Mara Leveritt’s 2002 book Devil’s Knot: The True Story of the West Memphis Three focuses on the facts of the 1993 murder of three eight-year-old boys in West Memphis (Crittenden County) and the controversial court case that followed. One of the teenagers of the so-called West Memphis Three convicted in the case was sentenced to death, while two others were condemned to life in jail without parole; the three were freed in 2011. The murders remained unsolved. The book depicts a bleak picture of small-town Arkansas in the 1990s, providing background for how, in the author’s view, this case assumed a level of hysteria that in many ways equaled the Salem Witch Trials. The book provoked a larger discussion about the nature of the trial and its evidentiary bias, while the subsequent movie offered a fictionalized—and some said oversimplified—account of the events.
Mara Leveritt, a contributing editor to the Arkansas Times, won Arkansas’s Booker Worthen Literary Prize for her book The Boys on the Tracks (1999) and would later receive the same award for Devil’s Knot. Devil’s Knot was followed in 2014 by Dark Spell: Surviving the Sentence (co-written with Jason Baldwin, one of the West Memphis Three), the second volume in a planned series called the Justice Knot trilogy. All three books focus on the death of young children, the effects of poverty, and what seemed to be the continuing failure of the Arkansas judicial system to uphold the democratic ideal of a fair trial for all citizens.
The book’s journalistic narrative does not solely focus on the crime itself but also sets up the political, economic, social, and historical context of the Mississippi Delta region where West Memphis is located. West Memphis is one of the poorest cities in one of the poorest counties in one of the three poorest states in the country. The footnotes to the book take up fifty-three pages of the 421-page book, and they are often as informative as the main narrative, especially for those who are somewhat familiar with the case.
The book covers some of the same material as the HBO Paradise Lost documentaries: Paradise Lost: The Child Murders at Robin Hood Hills (1996), Paradise Lost 2: Revelations (2000), and Paradise Lost 3: Purgatory (2011). The movie Devil’s Knot (2013)—a dramatized rather than documentary account of the crime, trial, and aftermath—was released after the three Paradise Lost HBO documentaries, and also following the documentary West of Memphis (2012), produced by Peter Jackson and Fran Walsh, and directed by Amy Berg.
Unlike the documentaries, Devil’s Knot was not filmed in Arkansas. The movie premiered internationally at the 2013 Toronto Film Festival and nationally at the Ron Robinson Theater in Little Rock (Pulaski County) in May 2014. For the viewers familiar with the Paradise Lost series of documentaries, which had an international fan base, the movie seemed oversimplified. Colin Firth plays Ron Lax (though the character was really an amalgam of Lax and his assistant, Glori Shettle), a private investigator from Memphis, Tennessee, and is the focal point of the movie, rather than the West Memphis Three. Reese Witherspoon plays Pamela Hobbs, the mother of murder victim Stevie Branch. Hobbs’s husband was the stepfather of Stevie Branch and was, at one time, a suspect in the homicide.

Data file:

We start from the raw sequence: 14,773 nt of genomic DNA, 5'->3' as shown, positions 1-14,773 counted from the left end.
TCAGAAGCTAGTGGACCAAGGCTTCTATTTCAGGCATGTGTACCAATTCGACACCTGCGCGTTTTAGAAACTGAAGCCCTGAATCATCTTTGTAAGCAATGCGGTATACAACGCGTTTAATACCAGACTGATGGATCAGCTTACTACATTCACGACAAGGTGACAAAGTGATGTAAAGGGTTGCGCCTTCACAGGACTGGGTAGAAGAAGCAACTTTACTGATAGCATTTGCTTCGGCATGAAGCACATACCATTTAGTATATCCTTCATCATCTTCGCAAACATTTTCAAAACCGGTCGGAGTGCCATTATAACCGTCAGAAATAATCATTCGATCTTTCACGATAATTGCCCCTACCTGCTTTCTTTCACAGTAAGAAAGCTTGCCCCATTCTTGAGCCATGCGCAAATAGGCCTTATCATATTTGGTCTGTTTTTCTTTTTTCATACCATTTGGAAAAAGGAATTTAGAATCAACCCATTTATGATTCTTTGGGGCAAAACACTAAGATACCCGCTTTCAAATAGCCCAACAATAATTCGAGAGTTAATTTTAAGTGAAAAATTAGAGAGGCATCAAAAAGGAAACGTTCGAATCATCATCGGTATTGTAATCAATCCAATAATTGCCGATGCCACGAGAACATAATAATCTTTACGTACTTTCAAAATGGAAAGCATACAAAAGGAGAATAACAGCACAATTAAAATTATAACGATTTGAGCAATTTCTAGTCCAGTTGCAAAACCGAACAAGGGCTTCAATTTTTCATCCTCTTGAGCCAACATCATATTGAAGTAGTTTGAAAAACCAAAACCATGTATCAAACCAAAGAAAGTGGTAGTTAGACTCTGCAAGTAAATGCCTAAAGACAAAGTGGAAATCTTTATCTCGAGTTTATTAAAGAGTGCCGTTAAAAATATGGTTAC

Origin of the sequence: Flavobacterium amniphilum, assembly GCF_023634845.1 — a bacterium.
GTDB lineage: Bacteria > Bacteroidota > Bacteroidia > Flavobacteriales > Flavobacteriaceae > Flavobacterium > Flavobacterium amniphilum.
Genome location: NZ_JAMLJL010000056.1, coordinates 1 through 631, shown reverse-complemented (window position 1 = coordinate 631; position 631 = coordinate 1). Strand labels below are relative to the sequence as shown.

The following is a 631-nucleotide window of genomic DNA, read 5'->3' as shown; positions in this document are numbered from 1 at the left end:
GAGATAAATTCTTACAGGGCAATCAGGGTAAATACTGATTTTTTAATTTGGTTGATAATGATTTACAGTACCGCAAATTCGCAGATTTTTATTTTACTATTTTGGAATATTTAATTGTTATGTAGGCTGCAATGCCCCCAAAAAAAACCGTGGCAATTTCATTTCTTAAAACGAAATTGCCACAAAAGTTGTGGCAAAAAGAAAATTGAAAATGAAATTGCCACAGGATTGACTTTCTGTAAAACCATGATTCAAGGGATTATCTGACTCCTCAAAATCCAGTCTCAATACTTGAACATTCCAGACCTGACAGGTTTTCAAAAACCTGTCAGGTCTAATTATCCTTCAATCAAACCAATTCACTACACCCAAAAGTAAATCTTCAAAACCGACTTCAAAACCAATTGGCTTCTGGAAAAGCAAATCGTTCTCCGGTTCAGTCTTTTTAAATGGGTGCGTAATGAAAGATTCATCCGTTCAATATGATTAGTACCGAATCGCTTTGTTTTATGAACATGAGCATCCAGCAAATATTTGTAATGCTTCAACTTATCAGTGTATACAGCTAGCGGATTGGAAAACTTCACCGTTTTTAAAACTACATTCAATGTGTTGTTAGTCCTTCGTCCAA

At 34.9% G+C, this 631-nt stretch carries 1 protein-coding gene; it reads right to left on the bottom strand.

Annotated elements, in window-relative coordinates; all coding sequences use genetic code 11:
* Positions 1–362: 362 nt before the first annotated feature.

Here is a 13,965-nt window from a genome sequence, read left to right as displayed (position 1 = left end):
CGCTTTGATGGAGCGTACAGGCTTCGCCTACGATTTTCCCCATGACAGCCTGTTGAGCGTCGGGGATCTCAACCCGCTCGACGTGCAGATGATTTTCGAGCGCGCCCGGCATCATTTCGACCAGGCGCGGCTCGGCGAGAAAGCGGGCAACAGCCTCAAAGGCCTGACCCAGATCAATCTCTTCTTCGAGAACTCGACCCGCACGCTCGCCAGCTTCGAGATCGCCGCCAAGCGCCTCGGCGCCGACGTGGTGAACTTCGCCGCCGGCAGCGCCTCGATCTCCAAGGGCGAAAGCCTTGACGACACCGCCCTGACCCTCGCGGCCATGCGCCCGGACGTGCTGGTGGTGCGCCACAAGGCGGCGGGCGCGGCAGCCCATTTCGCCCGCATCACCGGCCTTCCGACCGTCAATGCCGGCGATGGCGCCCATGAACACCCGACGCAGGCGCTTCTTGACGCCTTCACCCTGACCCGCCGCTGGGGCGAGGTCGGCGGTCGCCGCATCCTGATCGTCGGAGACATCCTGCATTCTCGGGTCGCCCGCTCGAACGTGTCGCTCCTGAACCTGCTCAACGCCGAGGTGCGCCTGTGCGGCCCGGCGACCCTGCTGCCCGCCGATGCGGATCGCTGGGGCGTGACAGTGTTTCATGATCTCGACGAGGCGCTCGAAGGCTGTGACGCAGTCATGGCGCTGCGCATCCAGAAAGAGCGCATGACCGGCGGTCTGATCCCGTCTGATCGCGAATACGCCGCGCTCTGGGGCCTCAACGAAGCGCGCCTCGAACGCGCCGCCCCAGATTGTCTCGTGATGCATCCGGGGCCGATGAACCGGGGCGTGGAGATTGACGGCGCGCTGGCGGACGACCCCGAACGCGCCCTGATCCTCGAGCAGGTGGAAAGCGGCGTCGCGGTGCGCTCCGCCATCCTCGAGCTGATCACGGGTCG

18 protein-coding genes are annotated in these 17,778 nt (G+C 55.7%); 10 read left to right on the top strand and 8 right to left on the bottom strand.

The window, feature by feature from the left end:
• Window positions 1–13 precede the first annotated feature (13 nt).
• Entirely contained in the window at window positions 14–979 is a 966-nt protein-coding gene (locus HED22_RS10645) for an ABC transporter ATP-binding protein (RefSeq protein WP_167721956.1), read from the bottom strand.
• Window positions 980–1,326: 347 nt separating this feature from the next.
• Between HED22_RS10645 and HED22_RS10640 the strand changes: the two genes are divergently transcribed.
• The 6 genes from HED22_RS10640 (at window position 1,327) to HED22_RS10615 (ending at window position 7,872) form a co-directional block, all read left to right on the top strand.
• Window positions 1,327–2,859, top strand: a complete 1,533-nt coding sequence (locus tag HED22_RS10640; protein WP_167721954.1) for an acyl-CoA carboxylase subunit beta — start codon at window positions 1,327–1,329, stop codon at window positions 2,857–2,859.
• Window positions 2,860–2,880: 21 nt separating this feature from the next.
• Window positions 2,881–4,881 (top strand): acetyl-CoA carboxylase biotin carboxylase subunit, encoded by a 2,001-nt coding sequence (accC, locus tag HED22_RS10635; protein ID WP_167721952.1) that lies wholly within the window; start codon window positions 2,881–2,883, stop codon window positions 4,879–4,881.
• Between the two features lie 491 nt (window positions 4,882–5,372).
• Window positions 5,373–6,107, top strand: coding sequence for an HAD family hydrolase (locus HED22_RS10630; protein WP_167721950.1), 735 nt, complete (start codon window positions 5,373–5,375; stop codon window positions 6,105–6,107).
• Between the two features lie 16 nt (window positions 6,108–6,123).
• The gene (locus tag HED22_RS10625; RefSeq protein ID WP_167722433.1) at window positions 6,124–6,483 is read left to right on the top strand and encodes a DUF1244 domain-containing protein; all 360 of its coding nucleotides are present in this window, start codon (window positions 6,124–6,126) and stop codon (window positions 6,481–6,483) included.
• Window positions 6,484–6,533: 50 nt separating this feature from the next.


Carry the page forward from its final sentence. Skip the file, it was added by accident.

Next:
Thematically based upon Leveritt’s book, the Devil’s Knot movie begins with the disappearance of the three eight-year-old boys in 1993 and follows the subsequent arrest and trial of Damien Echols, Jason Baldwin, and Jessie Misskelley Jr. the following year—events thereafter are presented only in end-movie text. Directed by Atom Egoyan, the film presented a less controversial version of Leveritt’s book, choosing not to point fingers at possible culprits. The extras on the DVD release of Devil’s Knot contain interviews with the actors who portrayed the important figures in the trial and book. These actors professed to being interested in getting their characters “right” rather than leading the audience to discover the true murderer or murderers.
Jason Baldwin was an executive producer of the film and said that he hoped that the message of the West Memphis Three case would reach a larger audience as a fictional movie. While many film reviewers criticized the choice to present such a visually well-documented case as a feature film rather than a documentary, some argued that Firth and Witherspoon made the topic more palatable for a broader audience.
For additional information:
“Devil’s Knot.” Internet Movie Database. http://www.imdb.com/title/tt0804463/?ref_=nv_sr_1 (accessed September 23, 2020).
Holden, Stephen. “Devil’s Knot,’ Fictional Revisiting of West Memphis Crime.” New York Times, May 9, 2014. http://www.nytimes.com/2014/05/09/movies/devils-knot-fictional-revisiting-of-west-memphis-crime.html?_r=0 (accessed September 23, 2020).
Kenigsberg, Ben. “Devil’s Knot Pointlessly Dramatizes the West Memphis Three Case.” AV Club. http://www.avclub.com/review/devils-knot-pointlessly-dramatizes-west-memphis-th-204307 (accessed September 23, 2020).
Leveritt, Mara. Devil’s Knot: The True Story of the West Memphis Three. New York: Atria, 2002.
Natasha R. Margulis
Arkansas State University
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